Vermont soldiers in the Civil War wrote an enormous quantity of letters and diaries, of which many thousands have survived in libraries, historical societies, and in private hands. This collection represents a selection of letters and diaries from...
Vermont soldiers in the Civil War wrote an enormous quantity of letters and diaries, of which many thousands have survived in libraries, historical societies, and in private hands. This collection represents a selection of letters and diaries from the University of Vermont and the Vermont Historical Society.
The collection includes materials dating from 1861-1865. Materials were selected for digitization to provide a variety of perspectives on events and issues. The voices represented in the collection include private soldiers and officers, as well as a few civilians. All of the extant Civil War-era letters or diaries of each of the selected individuals (at least, all that are to be found in the participating institutions’ collections) are included; each adds a certain experience and point of view to the whole.
Officers in the photo above are (from left to right): Lieutenant Colonel Charles B. Stoughton, Colonel Edwin H. Stoughton, Major Harry N. Worthen. All are from the Fourth Vermont Infantry Regiment.
Topics include thankful for getting postage stamps from home, gives treatment for diphtheria, remarks regarding the importance of letter writing, his rail against his wife's relatives for indignities he has suffered from them, well digging at home, reference to "Copperheads," his... more
Topics include the refusal of a leave of absence, Col. Jewett praise of Rutherford, Col concern for well being of hospital care and sanitation, expresses his anger and indignation of the Copper Heads, his bond and deep affection for his horse Lady Lightfoot, the very snowy weather, religious... more
Writes of including a drawing made by him for his daughter Helen of his beloved horse Lady Lightfoot, Rutherford’s relationship with his horse, and discussion of a newspaper article about Grant’s unsuccessful advances and his veiled opinion of the article's Copperhead leaning viewpoint. more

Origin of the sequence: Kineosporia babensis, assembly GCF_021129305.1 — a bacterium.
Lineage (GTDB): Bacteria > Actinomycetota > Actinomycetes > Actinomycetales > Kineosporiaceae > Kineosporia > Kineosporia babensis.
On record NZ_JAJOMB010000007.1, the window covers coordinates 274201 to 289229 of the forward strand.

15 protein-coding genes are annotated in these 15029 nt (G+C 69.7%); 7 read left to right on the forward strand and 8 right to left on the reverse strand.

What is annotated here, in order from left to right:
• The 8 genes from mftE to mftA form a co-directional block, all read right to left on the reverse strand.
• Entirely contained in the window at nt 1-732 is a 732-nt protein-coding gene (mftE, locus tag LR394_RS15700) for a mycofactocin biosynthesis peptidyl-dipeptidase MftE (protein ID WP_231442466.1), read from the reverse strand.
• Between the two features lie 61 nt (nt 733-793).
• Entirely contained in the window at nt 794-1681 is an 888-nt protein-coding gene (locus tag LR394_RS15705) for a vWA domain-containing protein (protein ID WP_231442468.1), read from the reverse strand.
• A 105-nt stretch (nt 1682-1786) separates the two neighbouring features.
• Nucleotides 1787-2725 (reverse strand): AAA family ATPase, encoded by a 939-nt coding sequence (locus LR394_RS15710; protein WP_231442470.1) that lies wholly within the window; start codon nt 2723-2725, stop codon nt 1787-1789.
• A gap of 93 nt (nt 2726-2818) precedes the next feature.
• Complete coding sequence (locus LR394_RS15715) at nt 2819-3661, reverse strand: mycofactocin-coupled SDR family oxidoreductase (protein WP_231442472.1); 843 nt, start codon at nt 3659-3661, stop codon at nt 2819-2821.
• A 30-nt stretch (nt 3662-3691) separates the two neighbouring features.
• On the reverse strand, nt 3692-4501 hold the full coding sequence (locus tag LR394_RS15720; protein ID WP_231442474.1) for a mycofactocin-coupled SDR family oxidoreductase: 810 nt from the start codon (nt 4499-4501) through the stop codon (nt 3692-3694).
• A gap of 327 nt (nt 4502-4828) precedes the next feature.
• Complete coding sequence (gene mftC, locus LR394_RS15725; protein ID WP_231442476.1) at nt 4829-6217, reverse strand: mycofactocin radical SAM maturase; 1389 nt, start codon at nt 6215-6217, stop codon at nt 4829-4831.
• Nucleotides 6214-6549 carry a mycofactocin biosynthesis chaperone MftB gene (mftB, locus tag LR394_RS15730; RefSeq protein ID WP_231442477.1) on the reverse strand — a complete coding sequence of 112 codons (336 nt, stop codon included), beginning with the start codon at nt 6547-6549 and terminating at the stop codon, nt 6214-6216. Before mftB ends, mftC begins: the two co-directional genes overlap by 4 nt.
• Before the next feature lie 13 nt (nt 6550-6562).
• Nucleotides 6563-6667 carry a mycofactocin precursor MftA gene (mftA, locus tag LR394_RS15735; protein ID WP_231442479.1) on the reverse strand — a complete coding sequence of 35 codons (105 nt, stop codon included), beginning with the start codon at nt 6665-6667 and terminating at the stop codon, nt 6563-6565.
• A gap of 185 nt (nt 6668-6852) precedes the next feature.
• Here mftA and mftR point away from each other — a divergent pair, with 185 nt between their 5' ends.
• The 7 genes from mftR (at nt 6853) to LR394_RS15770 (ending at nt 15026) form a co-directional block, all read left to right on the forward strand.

Rutherford reflects on his deep desires to be home with family, his health improves but not yet resumed duties, expresses his feelings of the war going on, of those at home in comfort not experiencing the hardships of the soldier, makes a reference to the Copperheads in political rhetoric, writes... more
Mentions an artist is taking some pictures of camp life (photos? or drawings?) promises to send sketches he has made of camp home, the sick in camp including Mary, William Wallace and his best horse, has purchased another horse and will fatten him up,marching orders having been given, Rebels at... more
Writes of visualizing home and the children, his disgust with Copperheads, and his approval of Lincoln’s proclamation regarding deserters, as he feels that soldiers are enticed into deserting by Southern sympathizers. He also apologizes for his response to Maria’s letter dated February 23rd.
Letter discusses the increased frequency of mail after been marching, newspaper reports of Copperheads in Vermont, the possibility of moving to a different location, command of the Regiment in addition to rumors about the possibility of getting a new commanding General, pride of the regiment with... more